Blog 15 - Interrogative Introduction

Anything to Say?

University of Washington

Acts of Inquiry, University of Washington, 2013

" . . . invites readers into the conversation of your essay by asking one or more questions, which the essay goes on to answer."


istock handwriting

        Interrogative Introductions, like Narrative ones, work when somebody has something to say.  Asking questions for question's sake only makes you spin in circles, but knowing what you want to ask makes all the difference.  

        The problem with asking a question is relevance.  If nobody has thought about the issue -- or cares -- then asking a question leaves the writer without a place to turn.  The key, then, to writing a good Interrogative Intro comes from asking the right question.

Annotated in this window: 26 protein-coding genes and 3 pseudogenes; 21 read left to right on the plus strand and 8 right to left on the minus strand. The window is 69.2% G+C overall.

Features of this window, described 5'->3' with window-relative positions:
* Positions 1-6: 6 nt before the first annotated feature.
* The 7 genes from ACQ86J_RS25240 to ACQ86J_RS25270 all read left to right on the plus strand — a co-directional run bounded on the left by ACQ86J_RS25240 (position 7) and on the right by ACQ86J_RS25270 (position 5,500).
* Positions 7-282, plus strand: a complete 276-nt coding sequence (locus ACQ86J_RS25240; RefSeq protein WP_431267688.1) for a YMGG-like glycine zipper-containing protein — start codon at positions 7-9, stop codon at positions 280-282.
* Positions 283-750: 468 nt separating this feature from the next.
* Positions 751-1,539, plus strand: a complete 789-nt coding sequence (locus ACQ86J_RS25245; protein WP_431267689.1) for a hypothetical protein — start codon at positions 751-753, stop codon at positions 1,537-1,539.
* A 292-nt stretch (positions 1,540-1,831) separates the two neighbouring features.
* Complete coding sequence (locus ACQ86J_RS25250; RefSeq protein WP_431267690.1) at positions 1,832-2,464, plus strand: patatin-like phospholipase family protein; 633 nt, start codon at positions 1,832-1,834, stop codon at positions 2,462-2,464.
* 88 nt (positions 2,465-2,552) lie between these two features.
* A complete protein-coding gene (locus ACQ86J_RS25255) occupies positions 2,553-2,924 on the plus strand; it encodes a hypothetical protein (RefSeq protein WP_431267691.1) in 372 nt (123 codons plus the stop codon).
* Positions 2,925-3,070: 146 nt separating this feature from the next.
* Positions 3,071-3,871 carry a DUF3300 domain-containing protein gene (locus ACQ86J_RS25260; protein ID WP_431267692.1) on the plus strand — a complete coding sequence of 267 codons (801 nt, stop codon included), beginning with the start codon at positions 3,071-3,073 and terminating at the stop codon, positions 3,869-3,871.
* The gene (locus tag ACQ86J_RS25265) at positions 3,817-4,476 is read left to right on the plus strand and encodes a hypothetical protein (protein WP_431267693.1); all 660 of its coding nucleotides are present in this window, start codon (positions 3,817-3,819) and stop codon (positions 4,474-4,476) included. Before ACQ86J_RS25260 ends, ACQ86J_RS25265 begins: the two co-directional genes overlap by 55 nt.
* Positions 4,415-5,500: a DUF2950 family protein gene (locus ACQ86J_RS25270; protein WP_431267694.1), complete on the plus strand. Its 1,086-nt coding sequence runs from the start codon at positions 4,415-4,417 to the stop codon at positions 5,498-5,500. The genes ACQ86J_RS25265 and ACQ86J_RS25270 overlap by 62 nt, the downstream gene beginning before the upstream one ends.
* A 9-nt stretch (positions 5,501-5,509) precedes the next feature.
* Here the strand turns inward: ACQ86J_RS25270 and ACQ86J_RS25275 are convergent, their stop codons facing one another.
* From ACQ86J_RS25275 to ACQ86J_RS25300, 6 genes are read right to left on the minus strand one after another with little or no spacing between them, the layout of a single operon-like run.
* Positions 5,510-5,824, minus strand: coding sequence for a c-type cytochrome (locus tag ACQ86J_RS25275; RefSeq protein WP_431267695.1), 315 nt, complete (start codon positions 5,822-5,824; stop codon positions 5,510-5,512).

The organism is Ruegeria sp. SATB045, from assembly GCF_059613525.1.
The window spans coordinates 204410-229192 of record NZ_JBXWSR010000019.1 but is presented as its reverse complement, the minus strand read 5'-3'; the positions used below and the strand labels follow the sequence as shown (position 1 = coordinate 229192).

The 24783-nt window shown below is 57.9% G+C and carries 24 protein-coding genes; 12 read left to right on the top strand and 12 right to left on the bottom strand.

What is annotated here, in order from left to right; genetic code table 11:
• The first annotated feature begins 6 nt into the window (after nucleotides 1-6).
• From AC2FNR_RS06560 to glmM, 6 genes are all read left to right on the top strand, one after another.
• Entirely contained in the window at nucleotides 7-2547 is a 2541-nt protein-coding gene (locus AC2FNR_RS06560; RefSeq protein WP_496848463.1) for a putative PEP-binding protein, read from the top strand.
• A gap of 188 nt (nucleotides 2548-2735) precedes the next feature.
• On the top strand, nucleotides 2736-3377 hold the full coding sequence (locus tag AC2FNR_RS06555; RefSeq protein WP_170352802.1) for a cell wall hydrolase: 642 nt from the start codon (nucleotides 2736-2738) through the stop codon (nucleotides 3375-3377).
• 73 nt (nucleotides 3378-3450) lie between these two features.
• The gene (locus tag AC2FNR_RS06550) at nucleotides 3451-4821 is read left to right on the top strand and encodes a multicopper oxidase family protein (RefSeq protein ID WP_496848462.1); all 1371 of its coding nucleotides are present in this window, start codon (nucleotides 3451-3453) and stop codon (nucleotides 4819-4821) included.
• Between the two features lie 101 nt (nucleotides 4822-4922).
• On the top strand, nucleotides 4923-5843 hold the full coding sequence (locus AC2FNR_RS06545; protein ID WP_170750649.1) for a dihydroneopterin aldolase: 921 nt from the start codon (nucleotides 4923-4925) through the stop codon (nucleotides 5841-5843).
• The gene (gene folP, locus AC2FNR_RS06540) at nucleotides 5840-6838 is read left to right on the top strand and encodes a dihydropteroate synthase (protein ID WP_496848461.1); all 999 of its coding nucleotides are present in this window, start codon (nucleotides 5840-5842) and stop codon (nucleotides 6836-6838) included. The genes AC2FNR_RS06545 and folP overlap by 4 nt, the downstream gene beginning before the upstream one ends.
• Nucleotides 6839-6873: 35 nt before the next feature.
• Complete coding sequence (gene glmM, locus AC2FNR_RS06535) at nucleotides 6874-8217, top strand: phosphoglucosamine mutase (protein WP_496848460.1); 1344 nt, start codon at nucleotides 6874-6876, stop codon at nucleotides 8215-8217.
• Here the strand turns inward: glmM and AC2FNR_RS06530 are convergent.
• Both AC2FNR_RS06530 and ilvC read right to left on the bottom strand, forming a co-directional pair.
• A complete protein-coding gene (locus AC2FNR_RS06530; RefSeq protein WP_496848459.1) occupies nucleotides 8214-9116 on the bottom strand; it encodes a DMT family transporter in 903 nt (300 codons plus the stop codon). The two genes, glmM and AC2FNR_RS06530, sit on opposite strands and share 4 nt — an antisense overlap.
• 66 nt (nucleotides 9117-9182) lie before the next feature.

The trick is abstraction (big ideas).  Rather than saying, "Have you ever wanted to do dishes better?", you might say, "Have you ever felt alone?"  It's so broad, most people can find common ground. 


Assignment

  1. Find two opposing from your readings this week
  2. Look over the They Say/I Say Templates (Signaling Who is Saying What Section)
  3. Write an Interrogative Introduction that sets up your topic, theme, and argument











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